I think all these layered meanings and emotional undercurrents confirm the truth of what you say above: “I don’t always understand what he’s going after, but I’m sure he’s going after something.” Safe, in particular among his films, is (I think purposefully) vague about its intent and meaning, with Haynes substituting a whole array of thematic and emotional intimations for a single throughline of meaning. Safe has often been interpreted, like the “Horror” segment of Poison, as an allegory for AIDS, the disease spreading mysteriously while the social and medical establishments shrug it off and various self-help groups arise with pseudo-spiritual “solutions” to the epidemic. Haynes certainly seems to be mocking that kind of charlatanism in the film’s second half, in which self-help guru Peter Dunning (Peter Friedman) is described as “a chemically sensitive person with AIDS, so his perspective is incredibly vast.” Dunning’s philosophy puts the responsibility for illness solely on the sufferer. “No one out there can make you sick,” he says. He’s encouraging the idea that sickness is only a function of one’s anger and weakness, that the ill will get better if they can only think themselves happier and healthier—it’s a harsh but subtle satire of the way AIDS sufferers were and are often blamed for their own disease, disguised behind calls for “personal responsibility” and the like.

At the same time, the film could be taken as yet another of Haynes’ parables for what it’s like to feel isolated from society, or as a Lynchian subversion of suburban normality (he even stages what can only be called a Lynchian perm, where the hum of the hair dryer and the abstracted images make even a hair salon seem sinister), or as David Ehrenstein has suggested, “a personal nightmare expressing [Haynes’] fear of turning into a Valley Housewife.” The genius of the film is that it allows these different readings, not only to coexist, but to intertwine and comment upon one another. It’s such fruitful ambiguity because it allows for the complexity of the situation, for the possibility that nothing in life means only one thing. I appreciate that Haynes doesn’t try to hammer home some big—and likely obvious—point about AIDS or suburban conformity or gender. Instead, he develops all these threads that weave through the film without ever coming to the fore, without ever emerging as a dominant element in the larger pattern. The treatment of Dunning is one example: he’s a target of satire, clearly, with his willful ignorance of the larger world, his hippy-dippy aesthetics and his trite philosophy. But Haynes, as he so often does, leaves it up to us to decide what exactly he’s satirizing here, or if perhaps he’s skewering multiple targets at once.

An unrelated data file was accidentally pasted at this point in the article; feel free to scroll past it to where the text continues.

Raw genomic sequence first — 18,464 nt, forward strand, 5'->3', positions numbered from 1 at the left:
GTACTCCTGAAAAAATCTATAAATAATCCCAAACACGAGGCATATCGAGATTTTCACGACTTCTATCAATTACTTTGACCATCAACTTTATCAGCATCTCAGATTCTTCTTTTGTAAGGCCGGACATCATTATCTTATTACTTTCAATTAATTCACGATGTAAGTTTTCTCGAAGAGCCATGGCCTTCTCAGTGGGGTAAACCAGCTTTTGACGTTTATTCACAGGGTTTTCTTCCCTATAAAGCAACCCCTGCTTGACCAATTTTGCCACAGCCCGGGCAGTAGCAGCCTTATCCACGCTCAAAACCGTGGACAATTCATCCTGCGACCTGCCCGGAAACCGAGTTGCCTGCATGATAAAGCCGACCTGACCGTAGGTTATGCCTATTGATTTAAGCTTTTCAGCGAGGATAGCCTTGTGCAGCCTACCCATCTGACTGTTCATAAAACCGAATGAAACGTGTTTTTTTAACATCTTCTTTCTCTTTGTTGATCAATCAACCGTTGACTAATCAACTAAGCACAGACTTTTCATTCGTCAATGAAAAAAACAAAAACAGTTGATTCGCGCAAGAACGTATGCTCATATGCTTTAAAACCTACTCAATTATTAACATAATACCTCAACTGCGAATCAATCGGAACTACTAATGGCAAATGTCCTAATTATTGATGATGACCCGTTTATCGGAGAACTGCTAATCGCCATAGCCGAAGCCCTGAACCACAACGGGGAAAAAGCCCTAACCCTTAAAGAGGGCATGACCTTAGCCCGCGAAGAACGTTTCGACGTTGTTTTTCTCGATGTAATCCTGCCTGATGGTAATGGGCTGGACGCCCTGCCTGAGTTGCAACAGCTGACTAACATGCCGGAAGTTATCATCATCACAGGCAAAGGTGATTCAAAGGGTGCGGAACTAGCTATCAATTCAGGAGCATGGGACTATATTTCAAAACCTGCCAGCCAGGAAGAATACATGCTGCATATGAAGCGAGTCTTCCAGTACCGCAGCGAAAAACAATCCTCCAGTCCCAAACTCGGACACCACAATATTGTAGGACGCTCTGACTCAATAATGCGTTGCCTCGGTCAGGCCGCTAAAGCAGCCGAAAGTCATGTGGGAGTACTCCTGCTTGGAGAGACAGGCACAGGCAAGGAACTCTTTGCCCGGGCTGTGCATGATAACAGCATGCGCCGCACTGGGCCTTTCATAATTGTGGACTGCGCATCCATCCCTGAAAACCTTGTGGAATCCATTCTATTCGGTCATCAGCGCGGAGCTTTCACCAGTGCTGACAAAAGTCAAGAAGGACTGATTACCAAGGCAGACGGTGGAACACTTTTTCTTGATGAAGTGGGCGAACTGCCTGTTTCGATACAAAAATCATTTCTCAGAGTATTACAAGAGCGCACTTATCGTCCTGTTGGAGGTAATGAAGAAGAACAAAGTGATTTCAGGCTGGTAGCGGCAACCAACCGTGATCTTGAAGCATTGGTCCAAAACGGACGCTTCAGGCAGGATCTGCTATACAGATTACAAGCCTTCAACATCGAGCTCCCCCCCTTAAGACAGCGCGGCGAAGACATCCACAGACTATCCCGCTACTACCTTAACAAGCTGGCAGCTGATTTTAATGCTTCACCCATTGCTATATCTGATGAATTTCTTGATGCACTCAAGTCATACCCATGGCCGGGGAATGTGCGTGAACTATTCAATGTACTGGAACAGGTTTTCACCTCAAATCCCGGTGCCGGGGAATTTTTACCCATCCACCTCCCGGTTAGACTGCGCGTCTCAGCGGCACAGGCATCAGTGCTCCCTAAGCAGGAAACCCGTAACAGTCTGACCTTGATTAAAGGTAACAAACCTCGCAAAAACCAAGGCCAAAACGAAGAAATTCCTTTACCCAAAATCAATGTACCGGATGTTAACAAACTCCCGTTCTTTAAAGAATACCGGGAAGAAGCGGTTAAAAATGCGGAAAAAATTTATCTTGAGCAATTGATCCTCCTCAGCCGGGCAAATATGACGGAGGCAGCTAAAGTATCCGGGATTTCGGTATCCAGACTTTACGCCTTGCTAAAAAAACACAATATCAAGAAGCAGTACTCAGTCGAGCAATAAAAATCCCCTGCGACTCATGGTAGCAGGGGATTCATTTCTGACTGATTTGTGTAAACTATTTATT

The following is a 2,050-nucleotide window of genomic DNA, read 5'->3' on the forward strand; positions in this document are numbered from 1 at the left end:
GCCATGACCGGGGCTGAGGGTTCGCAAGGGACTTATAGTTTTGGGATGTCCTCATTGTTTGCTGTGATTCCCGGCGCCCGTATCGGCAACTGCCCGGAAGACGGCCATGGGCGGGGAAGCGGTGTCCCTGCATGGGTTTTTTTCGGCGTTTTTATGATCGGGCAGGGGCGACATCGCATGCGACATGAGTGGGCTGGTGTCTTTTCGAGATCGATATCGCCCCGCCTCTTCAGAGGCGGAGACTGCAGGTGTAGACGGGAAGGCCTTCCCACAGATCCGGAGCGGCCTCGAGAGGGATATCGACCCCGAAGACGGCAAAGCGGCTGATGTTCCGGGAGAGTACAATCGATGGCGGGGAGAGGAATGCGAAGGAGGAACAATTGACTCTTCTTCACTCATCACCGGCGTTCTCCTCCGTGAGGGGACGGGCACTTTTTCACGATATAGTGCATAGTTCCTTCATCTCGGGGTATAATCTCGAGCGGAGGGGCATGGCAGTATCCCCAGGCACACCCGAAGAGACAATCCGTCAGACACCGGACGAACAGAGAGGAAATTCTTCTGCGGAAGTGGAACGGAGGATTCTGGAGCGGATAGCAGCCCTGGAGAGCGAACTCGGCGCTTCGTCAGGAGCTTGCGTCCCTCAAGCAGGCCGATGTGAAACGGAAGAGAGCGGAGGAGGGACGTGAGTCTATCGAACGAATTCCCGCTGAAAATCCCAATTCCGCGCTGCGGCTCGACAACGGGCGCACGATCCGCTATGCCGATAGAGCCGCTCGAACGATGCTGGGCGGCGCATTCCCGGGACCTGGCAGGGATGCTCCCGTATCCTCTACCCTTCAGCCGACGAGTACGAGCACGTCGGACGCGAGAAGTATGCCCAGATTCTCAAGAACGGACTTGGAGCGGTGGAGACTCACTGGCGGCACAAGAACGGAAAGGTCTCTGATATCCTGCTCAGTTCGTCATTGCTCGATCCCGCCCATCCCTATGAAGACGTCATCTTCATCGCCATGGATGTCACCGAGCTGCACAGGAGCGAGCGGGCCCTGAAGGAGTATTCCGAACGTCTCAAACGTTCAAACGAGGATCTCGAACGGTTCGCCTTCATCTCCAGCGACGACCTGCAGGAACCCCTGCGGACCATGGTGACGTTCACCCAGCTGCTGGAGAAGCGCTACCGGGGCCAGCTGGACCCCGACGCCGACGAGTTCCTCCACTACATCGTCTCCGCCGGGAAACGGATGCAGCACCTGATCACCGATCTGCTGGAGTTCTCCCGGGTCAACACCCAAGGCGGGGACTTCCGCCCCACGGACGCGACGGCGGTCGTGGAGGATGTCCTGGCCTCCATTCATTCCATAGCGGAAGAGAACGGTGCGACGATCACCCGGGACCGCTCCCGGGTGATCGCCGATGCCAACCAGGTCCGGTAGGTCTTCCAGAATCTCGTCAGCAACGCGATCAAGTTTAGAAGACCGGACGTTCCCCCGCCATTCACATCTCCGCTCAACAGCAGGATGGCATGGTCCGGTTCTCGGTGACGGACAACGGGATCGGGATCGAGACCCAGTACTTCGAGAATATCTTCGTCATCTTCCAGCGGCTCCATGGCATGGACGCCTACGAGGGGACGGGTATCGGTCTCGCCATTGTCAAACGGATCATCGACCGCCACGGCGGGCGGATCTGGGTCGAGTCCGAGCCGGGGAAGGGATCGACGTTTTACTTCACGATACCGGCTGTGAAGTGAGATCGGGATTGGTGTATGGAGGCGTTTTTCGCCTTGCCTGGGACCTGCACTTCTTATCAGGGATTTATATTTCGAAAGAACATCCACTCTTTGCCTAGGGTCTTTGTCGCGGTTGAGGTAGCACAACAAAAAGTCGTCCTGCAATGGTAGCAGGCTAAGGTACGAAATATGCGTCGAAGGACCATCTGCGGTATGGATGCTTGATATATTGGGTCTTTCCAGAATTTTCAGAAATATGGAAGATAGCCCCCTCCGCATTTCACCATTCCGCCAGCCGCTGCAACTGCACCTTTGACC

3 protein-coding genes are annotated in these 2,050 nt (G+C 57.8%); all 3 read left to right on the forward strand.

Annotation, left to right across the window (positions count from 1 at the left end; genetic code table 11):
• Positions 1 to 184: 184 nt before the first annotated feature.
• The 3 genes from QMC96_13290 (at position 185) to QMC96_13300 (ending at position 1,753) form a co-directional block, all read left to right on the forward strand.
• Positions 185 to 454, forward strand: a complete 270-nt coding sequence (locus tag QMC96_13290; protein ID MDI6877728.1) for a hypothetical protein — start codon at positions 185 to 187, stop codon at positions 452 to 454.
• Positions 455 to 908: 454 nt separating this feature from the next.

JB: I couldn’t agree more. Next to Carol, Dunning is the most significant character in the film, both in terms of what he symbolizes and his effect on Carol. Haynes has a clear distaste for Dunning, who appears to be more interested in playing the healer than in actually healing. Dunning is a snake oil salesman, living in his house on the hill at the expense of genuinely ill people who buy into his shtick. (Correct me if I’m wrong, but we have no real evidence that Dunning has AIDS.) Dunning speaks in evasive riddles, saying things that sound profound and then changing the subject before anyone has the chance to ask him what he means. In my favorite Dunning scene, he sits down at the edge of his little stage, folds his hands and makes a “confession” that he’s stopped reading the newspaper and watching the evening news. Why? Because he’s afraid the media’s “gloom and doom” will negatively affect his immune system. “And I can’t afford to take that risk,” he says, before adding: “Neither can you.” In that moment, Dunning effectively disassociates himself from the media, citing the media’s fearmongering, only to then follow the media’s lead. He might as well have said: “The media tries to manipulate you to be scared. You should be afraid of that!”